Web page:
The 2016 race for president has finally come to Centre County.
Democratic presidential hopeful Bernie Sanders, the independent senator from Vermont, hosted a rally Tuesday at Penn State’s Rec Hall. Seen by many as the true grass-roots candidate in the race, Sanders did not disappoint his fans.
With the Pennsylvania primary election slated for April 26, Sanders has spent the past several weeks canvassing the state and speaking with supporters. Stops in the major voting centers of Pittsburgh and Philadelphia at the end of March and earlier this month led to visits in both Erie and State College on Tuesday.
More than 6,600 people, most of whom were student-aged, packed Rec Hall on campus in support of their candidate of choice, filling the hall with chants of “Bernie, Bernie” and “We are!” Supporters could be seen everywhere holding signs emblazoned with Sanders’ slogan “A Future to Believe In” or “Students for Sanders.”
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“It’s a true honor to welcome Sen. Bernie Sanders to Penn State,” said professor Sophia McClennen, who welcomed Sanders to the stage. “As a professor who works on issues of social justice, human rights and economic inequality, I can simply tell you Bernie had me at ‘hello.’ ”
No candidate embodies those value better than Sanders, she said, who works tirelessly to remind the public that supporting those in need is a virtue, challenging inequality is a moral duty and standing up for the rights of others is what defines democracy.
Sanders took the stage to thunderous cheers and applause, accompanied by his wife, Jane Sanders. After thanking the crowd, Sanders launched into his opening remarks — a surprising jab at his opponent Hillary Clinton and early remarks about victory over Donald Trump.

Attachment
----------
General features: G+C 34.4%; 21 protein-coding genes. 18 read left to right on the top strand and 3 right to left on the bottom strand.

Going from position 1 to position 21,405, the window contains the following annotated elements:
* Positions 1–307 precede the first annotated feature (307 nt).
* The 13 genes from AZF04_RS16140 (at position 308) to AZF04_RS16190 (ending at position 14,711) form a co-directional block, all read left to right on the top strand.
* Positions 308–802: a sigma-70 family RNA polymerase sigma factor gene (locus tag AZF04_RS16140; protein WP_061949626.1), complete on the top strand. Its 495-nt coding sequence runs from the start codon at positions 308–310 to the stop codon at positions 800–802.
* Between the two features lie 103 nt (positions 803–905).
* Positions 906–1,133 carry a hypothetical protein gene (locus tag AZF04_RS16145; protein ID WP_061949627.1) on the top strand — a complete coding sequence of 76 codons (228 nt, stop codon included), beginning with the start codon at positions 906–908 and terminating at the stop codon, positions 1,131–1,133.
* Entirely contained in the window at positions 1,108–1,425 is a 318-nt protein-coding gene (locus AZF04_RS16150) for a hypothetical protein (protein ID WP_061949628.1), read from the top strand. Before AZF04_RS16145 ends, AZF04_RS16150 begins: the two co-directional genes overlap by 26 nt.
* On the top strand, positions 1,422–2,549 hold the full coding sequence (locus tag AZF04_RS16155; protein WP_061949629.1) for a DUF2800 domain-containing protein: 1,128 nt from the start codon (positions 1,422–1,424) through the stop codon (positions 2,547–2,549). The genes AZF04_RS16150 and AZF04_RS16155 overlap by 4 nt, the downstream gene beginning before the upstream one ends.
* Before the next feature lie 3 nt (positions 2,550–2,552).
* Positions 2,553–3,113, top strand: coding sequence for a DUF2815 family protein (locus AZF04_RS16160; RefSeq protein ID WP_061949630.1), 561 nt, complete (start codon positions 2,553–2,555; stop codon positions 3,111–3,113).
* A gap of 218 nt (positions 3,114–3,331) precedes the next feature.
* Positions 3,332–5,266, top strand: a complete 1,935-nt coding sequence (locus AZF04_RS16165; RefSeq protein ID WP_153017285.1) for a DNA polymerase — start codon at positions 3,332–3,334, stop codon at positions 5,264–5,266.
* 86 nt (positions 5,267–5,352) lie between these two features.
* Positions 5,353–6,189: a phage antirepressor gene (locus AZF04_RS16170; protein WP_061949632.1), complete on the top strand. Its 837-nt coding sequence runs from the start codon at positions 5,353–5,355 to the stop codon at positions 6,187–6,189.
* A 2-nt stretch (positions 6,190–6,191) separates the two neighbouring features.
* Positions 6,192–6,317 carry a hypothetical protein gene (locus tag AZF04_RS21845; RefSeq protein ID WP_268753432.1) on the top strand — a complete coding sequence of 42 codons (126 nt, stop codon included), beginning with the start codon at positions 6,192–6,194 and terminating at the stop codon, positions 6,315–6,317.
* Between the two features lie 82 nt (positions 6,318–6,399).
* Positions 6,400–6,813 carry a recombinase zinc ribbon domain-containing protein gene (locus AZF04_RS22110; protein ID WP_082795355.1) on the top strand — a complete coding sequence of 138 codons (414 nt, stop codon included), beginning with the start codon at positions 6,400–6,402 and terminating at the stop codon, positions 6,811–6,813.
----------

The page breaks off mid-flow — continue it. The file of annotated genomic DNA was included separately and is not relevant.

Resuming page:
Now, I don’t want you to tell anyone this, but Secretary Clinton is getting a little bit nervous.
Sen. Bernie Sanders
“Now, I don’t want you to tell anyone this,” Sanders said, “but Secretary Clinton is getting a little bit nervous.”
Clinton is getting nervous, he said, because he won seven out of the eight recent contests across the nation. Sanders claimed 16 of the 34 primaries and caucuses, with voters in New York casting their ballots that very evening.
“She’s getting nervous because Democratic voters know that at virtually every national match-up, general election poll, we beat Donald Trump by wider numbers than she does,” he said. “And the American people are catching on that if we’re going to prevent Trump or some other Republican from occupying the White House ... we have got to campaign to make sure that does not happen.”
Sanders also mentioned New York’s ballot-casting, saying while a winner wouldn’t be known till later in the evening, he was going to do better than people thought he would.
One of the themes of his campaign is reinvigorating American democracy, he said, which shows one of the lowest turnout rates of any major country. Saying he wanted to see more people involved in the political process regardless of views, Sanders called for changes to the New York voting system, which hosts a closed primary.